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5 Things No One Tells You About Being a Best Man

The guide to being the ultimate wingman.

Contributing Writer
Photography by: Jennifer Emerling

Your best bro is getting hitched, or as you like to think, "another good man bites the dust." You'd take down a zombie posse to protect this dude, so naturally you'll do the ultimate wingman duty and stand by his side as he ditches singledom for good. You already know what happens at a bachelor party in Vegas stays in Vegas and you have been told you look good in a tux. Cakewalk. You got this. But take heed from best men past: There's a little more that goes into this honorable job than taking a few shots for the wedding team. 


You have to say, "yes"—a lot.

What happened to Iron Man, the guy who could singlehandedly open a beer bottle top with his teeth and debut his bare, painted chest in 30-degree weather? He seems to have been replaced by a shirt-tucking, hair-parting prepster who really did not like it when you told him his pink whale-clad cummerbund reminded you of your grandmother's toilet seat cover. This new version of your BFF is suddenly sensitive and left his sense of humor back in college.  

You actually need to be responsible. 

But weren't weddings supposed to be fun? Like with all kinds of free alcohol at the ready? Now you have to pay attention, and paying attention has never been your strong suit. Some might even say you have a not-so-mild form of ADD. And all these things to remember are coming at you—what time to be there for the rehearsal dinner, where to stand at the ceremony, what to say to his in-laws—and swirling around in your head like a bad dream. Oh, the pressure!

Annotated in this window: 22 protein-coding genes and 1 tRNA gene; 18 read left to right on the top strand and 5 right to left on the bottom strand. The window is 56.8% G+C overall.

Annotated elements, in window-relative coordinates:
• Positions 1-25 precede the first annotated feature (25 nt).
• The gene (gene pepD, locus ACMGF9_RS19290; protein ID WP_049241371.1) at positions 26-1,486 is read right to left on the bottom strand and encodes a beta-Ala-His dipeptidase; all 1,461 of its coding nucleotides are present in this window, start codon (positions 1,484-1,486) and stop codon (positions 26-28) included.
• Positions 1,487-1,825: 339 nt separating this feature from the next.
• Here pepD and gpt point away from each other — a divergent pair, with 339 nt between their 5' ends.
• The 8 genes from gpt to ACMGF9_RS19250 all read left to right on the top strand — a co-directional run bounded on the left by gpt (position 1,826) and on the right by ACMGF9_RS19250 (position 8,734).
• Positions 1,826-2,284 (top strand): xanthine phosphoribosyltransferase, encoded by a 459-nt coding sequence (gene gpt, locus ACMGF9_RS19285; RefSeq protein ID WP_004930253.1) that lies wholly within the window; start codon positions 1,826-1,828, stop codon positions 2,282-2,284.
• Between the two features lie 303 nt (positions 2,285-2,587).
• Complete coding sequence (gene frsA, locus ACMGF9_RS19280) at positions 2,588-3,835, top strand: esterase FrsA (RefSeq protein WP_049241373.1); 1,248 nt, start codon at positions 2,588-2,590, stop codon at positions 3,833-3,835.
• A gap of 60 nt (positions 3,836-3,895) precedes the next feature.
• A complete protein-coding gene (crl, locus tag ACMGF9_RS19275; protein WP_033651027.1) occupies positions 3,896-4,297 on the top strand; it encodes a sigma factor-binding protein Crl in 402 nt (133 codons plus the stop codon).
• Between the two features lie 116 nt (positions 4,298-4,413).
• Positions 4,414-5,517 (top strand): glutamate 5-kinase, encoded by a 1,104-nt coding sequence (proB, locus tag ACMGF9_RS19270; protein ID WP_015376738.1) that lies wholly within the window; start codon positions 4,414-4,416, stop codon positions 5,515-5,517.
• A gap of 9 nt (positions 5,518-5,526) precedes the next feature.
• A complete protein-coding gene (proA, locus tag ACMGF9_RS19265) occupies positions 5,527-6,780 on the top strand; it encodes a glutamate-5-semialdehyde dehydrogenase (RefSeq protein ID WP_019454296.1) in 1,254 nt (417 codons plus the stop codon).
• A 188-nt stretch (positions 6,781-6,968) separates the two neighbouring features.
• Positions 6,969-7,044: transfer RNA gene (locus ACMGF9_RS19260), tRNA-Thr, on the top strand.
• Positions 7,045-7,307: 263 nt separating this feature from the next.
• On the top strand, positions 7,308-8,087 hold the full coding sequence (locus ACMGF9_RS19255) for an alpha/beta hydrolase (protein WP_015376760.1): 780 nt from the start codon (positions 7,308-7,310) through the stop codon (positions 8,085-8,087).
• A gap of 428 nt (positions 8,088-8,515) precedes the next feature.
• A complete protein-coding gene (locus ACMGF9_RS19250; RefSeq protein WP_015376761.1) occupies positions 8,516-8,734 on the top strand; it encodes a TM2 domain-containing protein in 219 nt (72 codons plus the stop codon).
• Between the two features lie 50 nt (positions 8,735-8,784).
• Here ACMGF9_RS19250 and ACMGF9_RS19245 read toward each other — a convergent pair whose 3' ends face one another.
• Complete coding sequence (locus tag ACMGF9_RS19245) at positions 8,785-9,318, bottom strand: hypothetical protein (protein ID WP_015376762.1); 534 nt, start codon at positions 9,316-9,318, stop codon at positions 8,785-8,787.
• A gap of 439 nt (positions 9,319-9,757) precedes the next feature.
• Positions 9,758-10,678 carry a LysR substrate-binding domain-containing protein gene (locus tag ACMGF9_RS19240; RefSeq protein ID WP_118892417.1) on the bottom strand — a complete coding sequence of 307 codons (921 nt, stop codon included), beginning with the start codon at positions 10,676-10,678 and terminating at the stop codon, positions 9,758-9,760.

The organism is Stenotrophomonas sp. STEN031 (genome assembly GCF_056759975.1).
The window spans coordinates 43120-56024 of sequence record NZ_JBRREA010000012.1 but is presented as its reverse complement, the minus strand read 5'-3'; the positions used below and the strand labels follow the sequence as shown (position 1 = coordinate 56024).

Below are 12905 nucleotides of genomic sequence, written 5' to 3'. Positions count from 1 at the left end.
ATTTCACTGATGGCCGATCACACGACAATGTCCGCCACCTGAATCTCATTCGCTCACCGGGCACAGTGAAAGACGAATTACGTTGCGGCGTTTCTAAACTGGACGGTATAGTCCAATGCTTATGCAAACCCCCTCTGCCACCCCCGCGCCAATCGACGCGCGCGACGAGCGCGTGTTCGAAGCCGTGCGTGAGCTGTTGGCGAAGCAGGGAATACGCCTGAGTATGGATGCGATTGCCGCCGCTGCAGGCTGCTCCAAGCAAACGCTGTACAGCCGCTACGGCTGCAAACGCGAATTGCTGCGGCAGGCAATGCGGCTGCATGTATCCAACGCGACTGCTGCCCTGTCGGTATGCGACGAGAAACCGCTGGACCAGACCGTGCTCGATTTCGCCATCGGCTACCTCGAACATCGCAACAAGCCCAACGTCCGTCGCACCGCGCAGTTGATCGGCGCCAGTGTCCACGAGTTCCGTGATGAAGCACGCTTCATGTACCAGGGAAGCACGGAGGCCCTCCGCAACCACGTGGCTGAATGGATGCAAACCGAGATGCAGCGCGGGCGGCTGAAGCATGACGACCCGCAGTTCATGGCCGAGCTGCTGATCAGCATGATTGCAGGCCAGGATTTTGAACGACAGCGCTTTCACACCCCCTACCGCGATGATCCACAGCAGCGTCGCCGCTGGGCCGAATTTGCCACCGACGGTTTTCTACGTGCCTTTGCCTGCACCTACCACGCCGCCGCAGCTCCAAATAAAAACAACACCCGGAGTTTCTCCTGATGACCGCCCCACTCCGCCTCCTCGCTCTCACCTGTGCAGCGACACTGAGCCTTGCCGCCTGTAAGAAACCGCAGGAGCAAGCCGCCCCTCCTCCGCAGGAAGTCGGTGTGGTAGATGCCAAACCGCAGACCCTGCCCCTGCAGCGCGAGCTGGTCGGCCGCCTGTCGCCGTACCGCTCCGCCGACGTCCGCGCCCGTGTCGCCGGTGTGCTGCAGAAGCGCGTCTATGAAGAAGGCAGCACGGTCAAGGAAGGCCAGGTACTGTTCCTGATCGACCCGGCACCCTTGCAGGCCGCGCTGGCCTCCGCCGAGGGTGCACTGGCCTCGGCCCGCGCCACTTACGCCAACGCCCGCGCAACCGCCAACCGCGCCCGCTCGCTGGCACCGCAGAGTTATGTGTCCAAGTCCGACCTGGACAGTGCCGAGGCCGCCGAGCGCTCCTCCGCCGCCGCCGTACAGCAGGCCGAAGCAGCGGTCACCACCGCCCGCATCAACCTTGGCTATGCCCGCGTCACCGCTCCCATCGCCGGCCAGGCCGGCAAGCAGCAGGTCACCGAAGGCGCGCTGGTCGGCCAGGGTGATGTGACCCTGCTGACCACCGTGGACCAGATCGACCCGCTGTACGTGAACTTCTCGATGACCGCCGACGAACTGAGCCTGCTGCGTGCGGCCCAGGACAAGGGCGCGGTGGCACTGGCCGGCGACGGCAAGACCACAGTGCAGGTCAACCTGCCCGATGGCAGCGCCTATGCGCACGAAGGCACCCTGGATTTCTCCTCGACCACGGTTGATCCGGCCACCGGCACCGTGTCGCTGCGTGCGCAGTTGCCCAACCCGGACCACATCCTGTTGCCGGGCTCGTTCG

You will need to channel your inner Oprah. 

… because he's about to get all sentimental and tears will be shed. This was the dude who put a moratorium on dating from ages 22 to 32 and suddenly he's sobbing like a girl about how blessed he feels to have found her. And phrases like "you are worthy," "you are a good man," "you are so handsome" are spilling out of your mouth Oprah-style as you hug it out. Who is this person? And more importantly, who are you? 

Your face will hurt from a full-tooth grin

... and not because you are so happy you simply can't hide it. You've been warned—nay, told—by some very burly-looking relatives that you must be friendly and greet every guest who walks through the ceremony doors with a perma grin. Yet, your idea of smiling is more like a smirk, corners barely upturned. So holding said face will feel like water torture and you may hit a period of delirium when you are convinced a twinkle is beaming off your tooth.   


You're going to take a long, hard look at yourself. 

Once you're up there and your bro becomes a husband, you might feel an unfamiliar twinge, a tightness in your chest, a trickle down your cheek. It's called, "emotion," and it'll hit you like an oncoming freight train. And you'll start to think maybe this marriage thing isn't so bad after all. Maybe you should call that girl who slipped you her number at the bar last weekend? Being single isn't fun without your best bud around, is it? And well, you kind of always wanted to get married on the beach. Hmm, an orange cummerbund with yellow polka dots would look quite good … 

About the Author

Jennifer Tzeses

As an eight-time bridesmaid Jenny knows just a little bit about mitigating a makeup meltdown and distracting a meddling mom. As a former editor for Martha Stewart Weddings magazine, her knowledge of all things weddings extended to bridal beauty and fashion, etiquette, and honeymoons. Her writing (weddings and otherwise) appears in such publications and websites as Martha Stewart...


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